Will autistic teen's medicine lead to lifestyle diabetes?

Q: My 19-year-old brother is autistic and intellectually disabled.

Due to his tendency to become aggressive when he is agitated, he has been on anti-psychotic drug risperidone for more than two years.

While the medication has been effective in calming him down, especially during meltdowns, it has the undesirable side effect of causing a marked increase in his appetite.

This has caused concern in my family over his health, especially in the long run, as his diet may lead to lifestyle diseases, such as diabetes and cardiovascular problems.

To minimise the side effects, we have tried giving him half a tablet, which is 1mg, instead of the standard dosage of one tablet. We also tend to give him his medication on an irregular basis, usually only when his meltdowns occur.

However, I am not sure whether our actions will affect the efficacy of the drug and whether the inconsistency will result in withdrawal symptoms.

Should anti-psychotics be a preventive or reactive measure - given to prevent meltdowns or as an antidote to those episodes?

I would also like to know how we may help him better manage the side effects of having an increased blood glucose level.

A Behaviour problems associated with autism and intellectual disability may pose significant challenges to the person concerned as well as his caregivers.

Usually, medications are introduced when psychological or behavioural interventions are not successful, or when behaviour problems pose significant risks to the person or his caregivers.

Risperidone is one of the most commonly used medications in the management of behavioural issues in people with autism and intellectual disabilities. It was developed primarily as an anti-psychotic medication to treat psychotic conditions, such as schizophrenia.

But it has been found to be helpful in treating behavioural problems associated with autism, such as aggression, self-injury, hyperactivity and repetitive behaviours.

It has been widely used for these indications in both children and adults.

However, it does not treat the core symptoms of autism, which include impaired social interaction.

Communication and behavioural problems often relapse when the person stops the medication.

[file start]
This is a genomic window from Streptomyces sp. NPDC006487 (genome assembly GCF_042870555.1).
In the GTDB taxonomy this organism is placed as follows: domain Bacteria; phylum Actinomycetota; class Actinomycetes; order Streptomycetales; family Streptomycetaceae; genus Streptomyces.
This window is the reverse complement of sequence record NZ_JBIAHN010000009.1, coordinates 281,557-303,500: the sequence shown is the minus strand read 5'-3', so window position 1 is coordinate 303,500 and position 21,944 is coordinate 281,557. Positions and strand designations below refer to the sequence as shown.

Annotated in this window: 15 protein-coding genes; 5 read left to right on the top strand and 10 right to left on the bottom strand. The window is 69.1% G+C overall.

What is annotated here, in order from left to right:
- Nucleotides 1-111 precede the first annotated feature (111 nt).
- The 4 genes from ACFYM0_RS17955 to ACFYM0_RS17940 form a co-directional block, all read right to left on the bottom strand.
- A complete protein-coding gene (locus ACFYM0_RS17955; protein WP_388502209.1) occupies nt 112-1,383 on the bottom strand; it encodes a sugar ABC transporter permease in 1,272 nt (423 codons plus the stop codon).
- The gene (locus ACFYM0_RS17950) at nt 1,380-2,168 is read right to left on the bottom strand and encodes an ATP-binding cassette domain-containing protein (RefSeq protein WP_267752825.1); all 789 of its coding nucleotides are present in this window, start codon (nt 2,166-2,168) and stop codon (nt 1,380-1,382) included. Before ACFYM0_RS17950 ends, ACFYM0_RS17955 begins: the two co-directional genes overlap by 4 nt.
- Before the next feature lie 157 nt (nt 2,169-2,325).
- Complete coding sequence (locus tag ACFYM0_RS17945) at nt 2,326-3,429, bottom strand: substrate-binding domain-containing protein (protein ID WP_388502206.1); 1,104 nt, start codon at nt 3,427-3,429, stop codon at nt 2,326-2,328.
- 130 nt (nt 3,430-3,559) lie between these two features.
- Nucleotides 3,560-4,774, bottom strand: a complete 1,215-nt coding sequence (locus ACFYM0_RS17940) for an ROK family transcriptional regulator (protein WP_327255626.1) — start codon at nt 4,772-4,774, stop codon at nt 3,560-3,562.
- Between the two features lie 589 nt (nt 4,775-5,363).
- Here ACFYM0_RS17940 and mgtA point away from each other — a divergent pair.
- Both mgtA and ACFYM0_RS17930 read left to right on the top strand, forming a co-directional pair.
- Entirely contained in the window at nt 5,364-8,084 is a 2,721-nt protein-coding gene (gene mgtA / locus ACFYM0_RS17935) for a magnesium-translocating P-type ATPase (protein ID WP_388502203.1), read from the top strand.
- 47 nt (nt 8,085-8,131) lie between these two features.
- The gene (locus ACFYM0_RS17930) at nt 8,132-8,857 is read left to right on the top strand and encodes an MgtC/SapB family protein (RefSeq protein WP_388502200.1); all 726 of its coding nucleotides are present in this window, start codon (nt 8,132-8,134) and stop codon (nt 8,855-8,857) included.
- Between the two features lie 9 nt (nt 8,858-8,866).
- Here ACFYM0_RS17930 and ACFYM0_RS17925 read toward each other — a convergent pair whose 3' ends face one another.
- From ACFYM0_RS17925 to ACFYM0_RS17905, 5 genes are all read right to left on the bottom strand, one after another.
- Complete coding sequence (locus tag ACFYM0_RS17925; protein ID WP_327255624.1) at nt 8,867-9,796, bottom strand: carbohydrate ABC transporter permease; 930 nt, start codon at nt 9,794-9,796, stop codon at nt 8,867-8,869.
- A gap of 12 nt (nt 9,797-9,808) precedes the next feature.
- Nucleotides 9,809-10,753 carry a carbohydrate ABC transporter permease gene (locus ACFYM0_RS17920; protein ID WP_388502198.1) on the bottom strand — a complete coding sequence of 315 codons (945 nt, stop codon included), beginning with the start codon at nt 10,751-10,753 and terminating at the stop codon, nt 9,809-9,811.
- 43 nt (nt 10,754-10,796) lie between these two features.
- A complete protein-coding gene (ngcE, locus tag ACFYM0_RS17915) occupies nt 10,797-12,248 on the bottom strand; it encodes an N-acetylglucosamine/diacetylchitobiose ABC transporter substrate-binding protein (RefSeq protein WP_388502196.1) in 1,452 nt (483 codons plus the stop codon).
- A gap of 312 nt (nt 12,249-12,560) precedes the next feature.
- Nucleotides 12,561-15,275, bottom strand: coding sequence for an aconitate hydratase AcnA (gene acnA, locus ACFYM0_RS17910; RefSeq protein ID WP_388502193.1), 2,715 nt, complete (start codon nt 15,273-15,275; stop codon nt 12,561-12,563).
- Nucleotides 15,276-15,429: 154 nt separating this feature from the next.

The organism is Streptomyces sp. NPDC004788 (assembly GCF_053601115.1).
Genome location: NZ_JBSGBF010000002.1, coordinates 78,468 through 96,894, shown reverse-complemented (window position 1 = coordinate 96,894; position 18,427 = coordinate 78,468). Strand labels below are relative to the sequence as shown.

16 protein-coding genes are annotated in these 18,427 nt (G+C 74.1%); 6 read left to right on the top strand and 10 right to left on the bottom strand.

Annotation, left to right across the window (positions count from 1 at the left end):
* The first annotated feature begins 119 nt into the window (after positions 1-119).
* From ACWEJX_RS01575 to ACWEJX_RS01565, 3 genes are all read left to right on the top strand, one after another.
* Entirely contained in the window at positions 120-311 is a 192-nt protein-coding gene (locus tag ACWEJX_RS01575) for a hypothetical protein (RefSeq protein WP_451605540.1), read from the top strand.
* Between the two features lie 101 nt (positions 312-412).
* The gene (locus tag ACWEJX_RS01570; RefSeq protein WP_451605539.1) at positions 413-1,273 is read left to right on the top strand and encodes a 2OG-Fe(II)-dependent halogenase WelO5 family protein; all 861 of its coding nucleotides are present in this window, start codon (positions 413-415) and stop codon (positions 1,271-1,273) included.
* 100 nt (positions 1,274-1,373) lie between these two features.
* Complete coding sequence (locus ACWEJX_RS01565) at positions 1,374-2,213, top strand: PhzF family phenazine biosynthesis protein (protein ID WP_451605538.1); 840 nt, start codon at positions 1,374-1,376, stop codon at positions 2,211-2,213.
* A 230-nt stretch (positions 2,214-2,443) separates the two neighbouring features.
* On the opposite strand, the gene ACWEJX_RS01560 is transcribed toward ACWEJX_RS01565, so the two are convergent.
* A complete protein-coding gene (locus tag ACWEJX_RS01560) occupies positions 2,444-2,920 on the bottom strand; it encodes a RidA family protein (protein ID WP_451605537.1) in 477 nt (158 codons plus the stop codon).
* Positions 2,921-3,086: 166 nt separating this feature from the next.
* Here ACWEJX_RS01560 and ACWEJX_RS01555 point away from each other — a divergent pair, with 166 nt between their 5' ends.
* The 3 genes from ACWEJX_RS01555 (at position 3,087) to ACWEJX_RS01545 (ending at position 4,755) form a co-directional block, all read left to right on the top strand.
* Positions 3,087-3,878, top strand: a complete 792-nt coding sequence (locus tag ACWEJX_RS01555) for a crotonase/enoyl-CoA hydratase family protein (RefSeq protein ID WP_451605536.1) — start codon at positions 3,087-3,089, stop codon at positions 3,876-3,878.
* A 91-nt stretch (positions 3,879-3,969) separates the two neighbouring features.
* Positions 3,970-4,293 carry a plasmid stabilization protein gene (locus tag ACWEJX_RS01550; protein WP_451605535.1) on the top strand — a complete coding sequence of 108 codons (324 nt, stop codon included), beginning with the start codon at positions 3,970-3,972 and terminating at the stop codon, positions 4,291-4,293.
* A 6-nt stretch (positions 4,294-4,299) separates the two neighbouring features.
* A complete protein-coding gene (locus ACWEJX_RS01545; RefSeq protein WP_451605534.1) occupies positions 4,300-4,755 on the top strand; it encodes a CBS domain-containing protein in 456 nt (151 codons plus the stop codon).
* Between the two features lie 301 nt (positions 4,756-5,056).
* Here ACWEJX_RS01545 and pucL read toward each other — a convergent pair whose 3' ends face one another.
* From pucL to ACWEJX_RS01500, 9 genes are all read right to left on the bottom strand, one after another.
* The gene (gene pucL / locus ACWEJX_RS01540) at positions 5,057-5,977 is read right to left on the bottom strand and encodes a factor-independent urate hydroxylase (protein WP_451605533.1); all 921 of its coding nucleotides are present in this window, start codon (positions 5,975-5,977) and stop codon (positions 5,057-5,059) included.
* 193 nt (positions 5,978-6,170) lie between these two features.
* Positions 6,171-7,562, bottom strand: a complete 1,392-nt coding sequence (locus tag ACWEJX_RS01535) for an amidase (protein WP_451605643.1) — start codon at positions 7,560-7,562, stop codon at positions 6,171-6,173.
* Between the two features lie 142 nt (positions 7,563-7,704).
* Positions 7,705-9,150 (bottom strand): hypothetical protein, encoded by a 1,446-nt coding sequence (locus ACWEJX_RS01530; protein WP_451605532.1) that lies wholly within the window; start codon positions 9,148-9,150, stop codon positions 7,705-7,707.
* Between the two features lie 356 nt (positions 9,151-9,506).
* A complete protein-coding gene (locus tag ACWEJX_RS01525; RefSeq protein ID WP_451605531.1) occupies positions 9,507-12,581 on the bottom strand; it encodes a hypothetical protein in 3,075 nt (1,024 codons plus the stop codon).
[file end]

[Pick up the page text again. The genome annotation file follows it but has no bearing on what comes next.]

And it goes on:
Some common side effects of risperidone are drowsiness and involuntary tremors or rigidity of limbs.

However, this is usually not a problem when the dose is small.

Risperidone may also cause increased appetite and weight gain.

In the long run, this may increase the person's risk of high cholesterol levels and diabetes.

Regular monitoring of blood lipids and fasting blood glucose, as well as dietary and lifestyle modifications, may help to mitigate the risk of such side effects. Such measures include avoiding high-calorie food and exercising regularly.

Using the lowest effective dose per day, and periodic attempts at discontinuing the medication under supervision, are also useful strategies to prevent long-term side effects. Sometimes, side effects persist despite the best efforts by the patient and, in severe cases, risperidone may need to be discontinued.

In such situations, alternative anti-psychotics or a trial of anti- depressant medications may be considered. As risperidone may take at least one hour to have an effect on mood or anger, it may not be suitable as a "reactive intervention" following an episode of aggression or agitation.

In addition, patients may refuse to take oral medications during periods of disturbed behaviour.

Regular daily dosage may be a better strategy to reduce the frequency and intensity of behavioural problems. Please discuss your concerns with your brother's doctor before considering any changes to the medication regimen.

This article was first published on January 14, 2016.
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